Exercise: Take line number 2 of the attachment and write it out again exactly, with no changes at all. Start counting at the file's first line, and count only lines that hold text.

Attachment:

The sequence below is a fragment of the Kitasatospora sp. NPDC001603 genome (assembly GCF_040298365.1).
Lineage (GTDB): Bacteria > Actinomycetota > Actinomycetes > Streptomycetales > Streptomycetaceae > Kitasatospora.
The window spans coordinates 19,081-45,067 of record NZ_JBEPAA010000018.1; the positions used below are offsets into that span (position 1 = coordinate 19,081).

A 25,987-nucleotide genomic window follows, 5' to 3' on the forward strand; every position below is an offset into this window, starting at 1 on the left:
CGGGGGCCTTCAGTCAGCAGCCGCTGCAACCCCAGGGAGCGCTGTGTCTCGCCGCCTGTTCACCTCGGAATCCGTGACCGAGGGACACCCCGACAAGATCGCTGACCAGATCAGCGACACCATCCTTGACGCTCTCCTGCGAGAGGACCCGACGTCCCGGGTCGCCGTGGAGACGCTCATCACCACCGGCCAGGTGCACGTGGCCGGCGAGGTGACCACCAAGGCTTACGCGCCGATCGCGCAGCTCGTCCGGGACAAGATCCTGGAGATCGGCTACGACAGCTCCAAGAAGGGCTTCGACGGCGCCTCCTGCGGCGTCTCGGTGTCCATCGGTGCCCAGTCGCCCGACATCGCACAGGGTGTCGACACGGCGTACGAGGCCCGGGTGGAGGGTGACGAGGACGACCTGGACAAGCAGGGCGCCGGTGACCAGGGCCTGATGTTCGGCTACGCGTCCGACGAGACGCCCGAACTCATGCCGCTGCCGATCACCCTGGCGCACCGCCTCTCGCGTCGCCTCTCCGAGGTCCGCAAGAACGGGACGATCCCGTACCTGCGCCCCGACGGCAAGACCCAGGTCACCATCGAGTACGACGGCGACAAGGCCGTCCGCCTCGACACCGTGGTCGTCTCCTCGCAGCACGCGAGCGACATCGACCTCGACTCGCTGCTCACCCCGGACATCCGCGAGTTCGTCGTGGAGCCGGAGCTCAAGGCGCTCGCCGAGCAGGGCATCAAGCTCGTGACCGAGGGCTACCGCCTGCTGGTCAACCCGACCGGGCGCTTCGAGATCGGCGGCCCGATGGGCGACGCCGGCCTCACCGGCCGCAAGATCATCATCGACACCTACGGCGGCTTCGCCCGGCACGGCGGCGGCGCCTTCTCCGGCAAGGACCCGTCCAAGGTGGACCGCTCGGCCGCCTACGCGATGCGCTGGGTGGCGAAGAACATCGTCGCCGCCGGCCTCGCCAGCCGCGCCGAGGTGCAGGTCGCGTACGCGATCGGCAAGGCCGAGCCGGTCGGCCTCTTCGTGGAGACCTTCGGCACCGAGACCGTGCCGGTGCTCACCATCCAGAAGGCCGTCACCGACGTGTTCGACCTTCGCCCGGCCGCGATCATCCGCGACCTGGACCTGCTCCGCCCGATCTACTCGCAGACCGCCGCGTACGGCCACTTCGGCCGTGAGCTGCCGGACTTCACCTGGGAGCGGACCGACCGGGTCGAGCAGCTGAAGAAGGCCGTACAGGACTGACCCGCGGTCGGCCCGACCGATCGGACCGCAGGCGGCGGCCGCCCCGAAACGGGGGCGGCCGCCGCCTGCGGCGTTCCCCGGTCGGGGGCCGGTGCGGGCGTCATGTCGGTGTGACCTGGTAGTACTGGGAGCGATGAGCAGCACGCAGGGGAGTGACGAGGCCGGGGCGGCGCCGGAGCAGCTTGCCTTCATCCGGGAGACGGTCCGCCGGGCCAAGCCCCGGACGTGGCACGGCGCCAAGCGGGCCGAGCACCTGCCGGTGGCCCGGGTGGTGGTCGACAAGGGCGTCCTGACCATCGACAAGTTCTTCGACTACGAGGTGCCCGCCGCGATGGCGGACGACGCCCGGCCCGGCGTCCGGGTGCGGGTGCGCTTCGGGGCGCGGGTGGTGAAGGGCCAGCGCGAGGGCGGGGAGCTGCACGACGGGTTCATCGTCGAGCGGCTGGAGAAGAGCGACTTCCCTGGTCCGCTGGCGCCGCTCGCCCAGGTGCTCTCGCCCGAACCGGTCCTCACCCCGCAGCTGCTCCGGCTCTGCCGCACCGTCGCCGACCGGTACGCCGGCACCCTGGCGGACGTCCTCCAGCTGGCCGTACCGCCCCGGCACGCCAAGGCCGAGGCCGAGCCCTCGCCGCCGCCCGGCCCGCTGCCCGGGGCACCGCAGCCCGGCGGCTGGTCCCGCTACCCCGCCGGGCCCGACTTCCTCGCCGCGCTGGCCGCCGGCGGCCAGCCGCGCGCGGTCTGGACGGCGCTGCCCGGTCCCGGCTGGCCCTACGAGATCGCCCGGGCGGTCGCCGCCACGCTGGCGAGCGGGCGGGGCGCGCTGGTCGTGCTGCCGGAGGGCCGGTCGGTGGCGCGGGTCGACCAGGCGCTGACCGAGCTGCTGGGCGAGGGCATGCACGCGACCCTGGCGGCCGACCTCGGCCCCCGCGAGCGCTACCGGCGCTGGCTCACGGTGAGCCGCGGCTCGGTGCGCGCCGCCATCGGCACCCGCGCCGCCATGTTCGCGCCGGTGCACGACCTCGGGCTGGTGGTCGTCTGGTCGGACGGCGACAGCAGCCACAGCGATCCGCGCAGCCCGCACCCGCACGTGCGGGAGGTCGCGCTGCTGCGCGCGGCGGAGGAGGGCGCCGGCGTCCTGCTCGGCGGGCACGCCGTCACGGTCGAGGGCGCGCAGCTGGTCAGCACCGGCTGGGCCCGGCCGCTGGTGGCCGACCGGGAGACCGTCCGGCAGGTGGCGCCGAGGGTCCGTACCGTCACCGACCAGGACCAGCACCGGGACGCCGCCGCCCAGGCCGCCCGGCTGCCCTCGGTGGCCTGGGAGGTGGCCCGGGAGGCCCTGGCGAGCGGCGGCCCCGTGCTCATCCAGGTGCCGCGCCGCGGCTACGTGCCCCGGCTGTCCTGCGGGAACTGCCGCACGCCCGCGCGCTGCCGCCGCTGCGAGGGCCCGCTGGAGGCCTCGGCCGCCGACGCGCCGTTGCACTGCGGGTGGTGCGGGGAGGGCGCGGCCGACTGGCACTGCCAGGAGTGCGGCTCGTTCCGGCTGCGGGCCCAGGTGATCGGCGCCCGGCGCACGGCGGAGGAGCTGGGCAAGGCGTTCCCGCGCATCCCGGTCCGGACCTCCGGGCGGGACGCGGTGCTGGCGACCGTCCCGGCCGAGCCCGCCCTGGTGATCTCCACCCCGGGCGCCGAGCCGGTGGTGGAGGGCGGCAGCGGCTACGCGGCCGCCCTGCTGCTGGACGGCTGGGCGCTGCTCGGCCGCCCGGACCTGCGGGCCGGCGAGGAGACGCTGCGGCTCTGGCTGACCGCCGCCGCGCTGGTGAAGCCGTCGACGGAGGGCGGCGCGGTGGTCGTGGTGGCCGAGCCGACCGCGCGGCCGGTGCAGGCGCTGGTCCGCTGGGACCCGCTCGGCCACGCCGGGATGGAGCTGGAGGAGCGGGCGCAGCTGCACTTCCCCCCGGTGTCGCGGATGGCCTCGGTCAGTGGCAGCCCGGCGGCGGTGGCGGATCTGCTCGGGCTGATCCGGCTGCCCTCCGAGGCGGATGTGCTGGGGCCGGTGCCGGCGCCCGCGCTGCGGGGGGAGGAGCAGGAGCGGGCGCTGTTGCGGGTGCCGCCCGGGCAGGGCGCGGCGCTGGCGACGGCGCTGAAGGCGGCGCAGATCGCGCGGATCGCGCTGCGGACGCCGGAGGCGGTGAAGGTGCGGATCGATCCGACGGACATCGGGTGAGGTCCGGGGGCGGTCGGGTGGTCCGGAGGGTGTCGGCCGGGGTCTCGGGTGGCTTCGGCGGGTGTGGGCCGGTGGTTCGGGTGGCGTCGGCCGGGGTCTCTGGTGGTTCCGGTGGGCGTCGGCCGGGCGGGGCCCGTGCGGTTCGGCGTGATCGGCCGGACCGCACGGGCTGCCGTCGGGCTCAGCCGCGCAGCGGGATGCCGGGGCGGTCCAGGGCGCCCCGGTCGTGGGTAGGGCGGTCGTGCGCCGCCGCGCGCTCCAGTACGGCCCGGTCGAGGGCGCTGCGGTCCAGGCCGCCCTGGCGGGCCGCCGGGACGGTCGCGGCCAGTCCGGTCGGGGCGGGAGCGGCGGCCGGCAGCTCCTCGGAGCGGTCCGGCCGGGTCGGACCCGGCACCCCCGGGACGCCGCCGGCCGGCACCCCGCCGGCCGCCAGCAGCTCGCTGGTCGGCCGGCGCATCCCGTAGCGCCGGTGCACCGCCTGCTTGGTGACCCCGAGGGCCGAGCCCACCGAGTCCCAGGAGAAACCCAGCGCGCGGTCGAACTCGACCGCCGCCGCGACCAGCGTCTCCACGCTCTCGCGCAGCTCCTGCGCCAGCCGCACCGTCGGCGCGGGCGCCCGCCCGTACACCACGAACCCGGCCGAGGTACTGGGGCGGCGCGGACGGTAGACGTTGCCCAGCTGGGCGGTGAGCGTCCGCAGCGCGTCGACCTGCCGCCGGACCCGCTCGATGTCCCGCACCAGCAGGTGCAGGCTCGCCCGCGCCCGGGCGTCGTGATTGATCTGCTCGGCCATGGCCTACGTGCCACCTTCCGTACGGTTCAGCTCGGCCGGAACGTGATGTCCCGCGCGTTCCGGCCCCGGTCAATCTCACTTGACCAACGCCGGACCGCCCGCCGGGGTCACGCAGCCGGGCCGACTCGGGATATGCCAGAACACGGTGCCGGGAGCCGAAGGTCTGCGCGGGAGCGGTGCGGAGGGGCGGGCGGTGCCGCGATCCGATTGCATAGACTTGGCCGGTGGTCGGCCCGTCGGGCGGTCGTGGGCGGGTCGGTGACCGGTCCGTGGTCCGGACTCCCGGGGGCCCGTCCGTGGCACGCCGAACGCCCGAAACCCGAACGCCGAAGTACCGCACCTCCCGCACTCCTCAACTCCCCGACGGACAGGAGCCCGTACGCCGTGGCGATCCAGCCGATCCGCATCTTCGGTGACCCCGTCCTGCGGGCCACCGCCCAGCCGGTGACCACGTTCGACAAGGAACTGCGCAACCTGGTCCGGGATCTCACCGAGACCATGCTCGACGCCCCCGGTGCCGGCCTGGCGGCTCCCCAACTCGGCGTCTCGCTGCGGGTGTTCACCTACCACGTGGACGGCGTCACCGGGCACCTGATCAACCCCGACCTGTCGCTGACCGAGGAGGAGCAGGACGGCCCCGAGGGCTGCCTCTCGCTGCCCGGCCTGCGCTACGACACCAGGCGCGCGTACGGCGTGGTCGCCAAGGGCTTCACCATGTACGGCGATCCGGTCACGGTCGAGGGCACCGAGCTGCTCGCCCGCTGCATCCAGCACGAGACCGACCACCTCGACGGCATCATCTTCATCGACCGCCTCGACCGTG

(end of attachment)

Lineage (GTDB): Bacteria > Actinomycetota > Actinomycetes > Streptomycetales > Streptomycetaceae > Kitasatospora.